Puppy vaccinations are key for your dog to live a long a healthy life. Vaccinations have made immunisation so much easier as they are medically shown to prevent a ton of life-threatening diseases. Your puppy’s vaccine schedule will look somewhat like this:
- 6-10 weeks: DHPP, Kennel Cough vaccines
- 11-14 weeks: DHPP, Leptospirosis, Canine Influenza vaccines
- 15-16: DHPP, Leptospirosis, Canine Influenza, Rabies vaccination
Your dog will need to be vaccinated against diseases and rabies once per year throughout its life. Then there’s the flea and worm treatment that will last throughout your dog’s life. You need Drontal every 4-6 months for your dog’s intestinal tract to be free of parasites. Then, there’s NexGuard (chew pill) or Advantix (spot on) for fleas and ticks. These are monthly, yet you also have 3 month options like Bravecto. Some owners also opt for collars. And there is the heart-worm prevention: Spectra, Milbemax or Interceptor monthly pill, or the Guardian injection that will keep your dog protected from this mosquito-transmitted danger for 6-8 months.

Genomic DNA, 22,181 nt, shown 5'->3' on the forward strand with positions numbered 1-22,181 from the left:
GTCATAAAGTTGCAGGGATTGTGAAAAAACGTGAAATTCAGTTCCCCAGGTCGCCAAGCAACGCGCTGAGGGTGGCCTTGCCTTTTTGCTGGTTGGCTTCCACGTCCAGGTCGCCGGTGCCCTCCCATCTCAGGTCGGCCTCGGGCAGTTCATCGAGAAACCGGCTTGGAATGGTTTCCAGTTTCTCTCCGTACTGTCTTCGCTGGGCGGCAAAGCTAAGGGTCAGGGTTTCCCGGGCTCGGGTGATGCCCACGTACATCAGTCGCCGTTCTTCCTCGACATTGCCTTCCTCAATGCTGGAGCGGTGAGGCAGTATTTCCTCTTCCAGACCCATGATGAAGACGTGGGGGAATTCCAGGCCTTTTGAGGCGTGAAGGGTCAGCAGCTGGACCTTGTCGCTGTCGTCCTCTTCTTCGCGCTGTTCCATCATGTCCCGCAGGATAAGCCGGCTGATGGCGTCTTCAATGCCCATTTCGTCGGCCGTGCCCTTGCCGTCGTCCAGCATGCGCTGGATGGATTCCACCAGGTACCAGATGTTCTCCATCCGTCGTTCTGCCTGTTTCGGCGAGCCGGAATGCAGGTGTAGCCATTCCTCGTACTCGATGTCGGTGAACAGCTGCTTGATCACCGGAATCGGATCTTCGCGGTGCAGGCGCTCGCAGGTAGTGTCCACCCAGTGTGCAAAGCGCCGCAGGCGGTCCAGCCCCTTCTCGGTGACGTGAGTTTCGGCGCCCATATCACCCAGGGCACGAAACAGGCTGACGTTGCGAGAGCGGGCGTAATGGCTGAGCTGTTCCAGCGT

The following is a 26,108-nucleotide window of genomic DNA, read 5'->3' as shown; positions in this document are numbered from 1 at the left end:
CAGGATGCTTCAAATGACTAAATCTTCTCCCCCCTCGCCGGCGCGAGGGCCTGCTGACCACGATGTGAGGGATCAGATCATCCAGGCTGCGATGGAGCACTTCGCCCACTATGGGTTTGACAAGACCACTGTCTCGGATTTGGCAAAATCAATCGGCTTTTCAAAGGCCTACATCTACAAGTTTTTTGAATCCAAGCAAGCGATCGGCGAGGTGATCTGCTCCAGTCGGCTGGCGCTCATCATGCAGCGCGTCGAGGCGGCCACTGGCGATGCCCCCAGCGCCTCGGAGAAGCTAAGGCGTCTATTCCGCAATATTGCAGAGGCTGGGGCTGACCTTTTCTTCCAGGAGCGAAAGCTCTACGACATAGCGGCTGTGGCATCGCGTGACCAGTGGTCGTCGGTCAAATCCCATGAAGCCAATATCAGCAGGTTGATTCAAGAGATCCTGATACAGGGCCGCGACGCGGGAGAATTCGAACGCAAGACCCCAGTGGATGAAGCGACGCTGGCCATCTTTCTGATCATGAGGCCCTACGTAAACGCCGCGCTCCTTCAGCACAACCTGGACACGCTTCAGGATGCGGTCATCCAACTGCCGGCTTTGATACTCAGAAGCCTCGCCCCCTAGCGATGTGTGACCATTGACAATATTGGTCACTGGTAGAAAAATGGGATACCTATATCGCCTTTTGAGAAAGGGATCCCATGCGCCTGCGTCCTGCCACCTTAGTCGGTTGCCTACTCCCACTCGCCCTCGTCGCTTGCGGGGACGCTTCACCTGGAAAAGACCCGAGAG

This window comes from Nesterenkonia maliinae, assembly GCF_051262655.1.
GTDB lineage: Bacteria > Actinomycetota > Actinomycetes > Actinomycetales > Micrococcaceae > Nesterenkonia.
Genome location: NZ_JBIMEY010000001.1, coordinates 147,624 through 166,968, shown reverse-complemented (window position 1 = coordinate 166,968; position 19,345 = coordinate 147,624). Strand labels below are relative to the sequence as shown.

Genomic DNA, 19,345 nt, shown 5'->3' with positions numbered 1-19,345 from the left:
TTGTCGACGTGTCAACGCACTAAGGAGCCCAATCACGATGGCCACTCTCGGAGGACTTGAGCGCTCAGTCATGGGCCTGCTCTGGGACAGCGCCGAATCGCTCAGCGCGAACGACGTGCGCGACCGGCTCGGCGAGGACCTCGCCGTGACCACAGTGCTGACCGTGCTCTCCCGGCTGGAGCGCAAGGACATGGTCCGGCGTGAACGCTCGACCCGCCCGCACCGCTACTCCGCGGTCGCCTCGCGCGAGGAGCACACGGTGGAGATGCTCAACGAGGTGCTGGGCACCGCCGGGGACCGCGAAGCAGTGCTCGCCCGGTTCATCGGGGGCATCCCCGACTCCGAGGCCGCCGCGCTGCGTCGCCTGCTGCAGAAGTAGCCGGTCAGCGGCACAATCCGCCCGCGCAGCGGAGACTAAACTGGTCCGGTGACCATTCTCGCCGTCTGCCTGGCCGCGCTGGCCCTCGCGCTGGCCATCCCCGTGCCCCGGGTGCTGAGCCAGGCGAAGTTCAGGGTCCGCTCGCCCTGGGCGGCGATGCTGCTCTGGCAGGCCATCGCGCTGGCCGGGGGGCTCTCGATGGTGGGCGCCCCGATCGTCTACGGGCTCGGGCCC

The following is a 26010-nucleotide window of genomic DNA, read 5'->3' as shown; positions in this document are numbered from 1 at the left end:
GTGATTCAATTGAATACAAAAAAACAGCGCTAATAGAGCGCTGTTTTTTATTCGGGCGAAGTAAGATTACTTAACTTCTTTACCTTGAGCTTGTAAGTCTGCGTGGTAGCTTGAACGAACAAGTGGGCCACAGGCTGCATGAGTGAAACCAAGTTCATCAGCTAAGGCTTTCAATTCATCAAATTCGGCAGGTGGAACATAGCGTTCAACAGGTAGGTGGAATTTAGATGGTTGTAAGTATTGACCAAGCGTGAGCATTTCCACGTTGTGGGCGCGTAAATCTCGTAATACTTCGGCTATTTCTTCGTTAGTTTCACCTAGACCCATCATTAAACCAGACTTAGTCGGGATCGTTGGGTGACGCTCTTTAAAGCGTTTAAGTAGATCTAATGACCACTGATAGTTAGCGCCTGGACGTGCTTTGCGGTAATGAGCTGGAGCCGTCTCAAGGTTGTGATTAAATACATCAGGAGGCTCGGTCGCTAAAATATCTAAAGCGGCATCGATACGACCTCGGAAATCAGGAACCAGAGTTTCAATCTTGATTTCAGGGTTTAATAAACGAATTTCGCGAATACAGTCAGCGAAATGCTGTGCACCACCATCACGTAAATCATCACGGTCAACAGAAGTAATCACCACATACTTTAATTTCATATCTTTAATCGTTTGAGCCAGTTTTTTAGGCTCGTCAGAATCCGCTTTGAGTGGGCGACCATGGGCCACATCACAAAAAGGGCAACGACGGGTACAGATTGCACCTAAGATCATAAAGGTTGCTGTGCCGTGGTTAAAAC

Red flags to look out for – time is of essence!
Don’t forget about the importance of regular vet visits for your dog’s general health when you can ask your vet for more details.
When it comes to puppies, it is also very important to make sure to watch for early signs of illness:
- Lack of appetite
- Vomiting or diarrhea
- Swollen abdomen (not to mention painful!)
- Lethargy or any sort of tiredness – puppies should be bounce-full!
- Respiratory difficulties (nasal discharge, coughing, difficulties breathing)
- Eye issues (redness, discharge…)
- Any difficulties peeing or pooping
When it comes to insurance, the opinions differ. It surely makes you sleep with more ease, and if you do need the vet more often, it will pay off. Yet, some owners find that it’s just calling for trouble and that in some cases, it is just an avoidable expense. It’s up to you.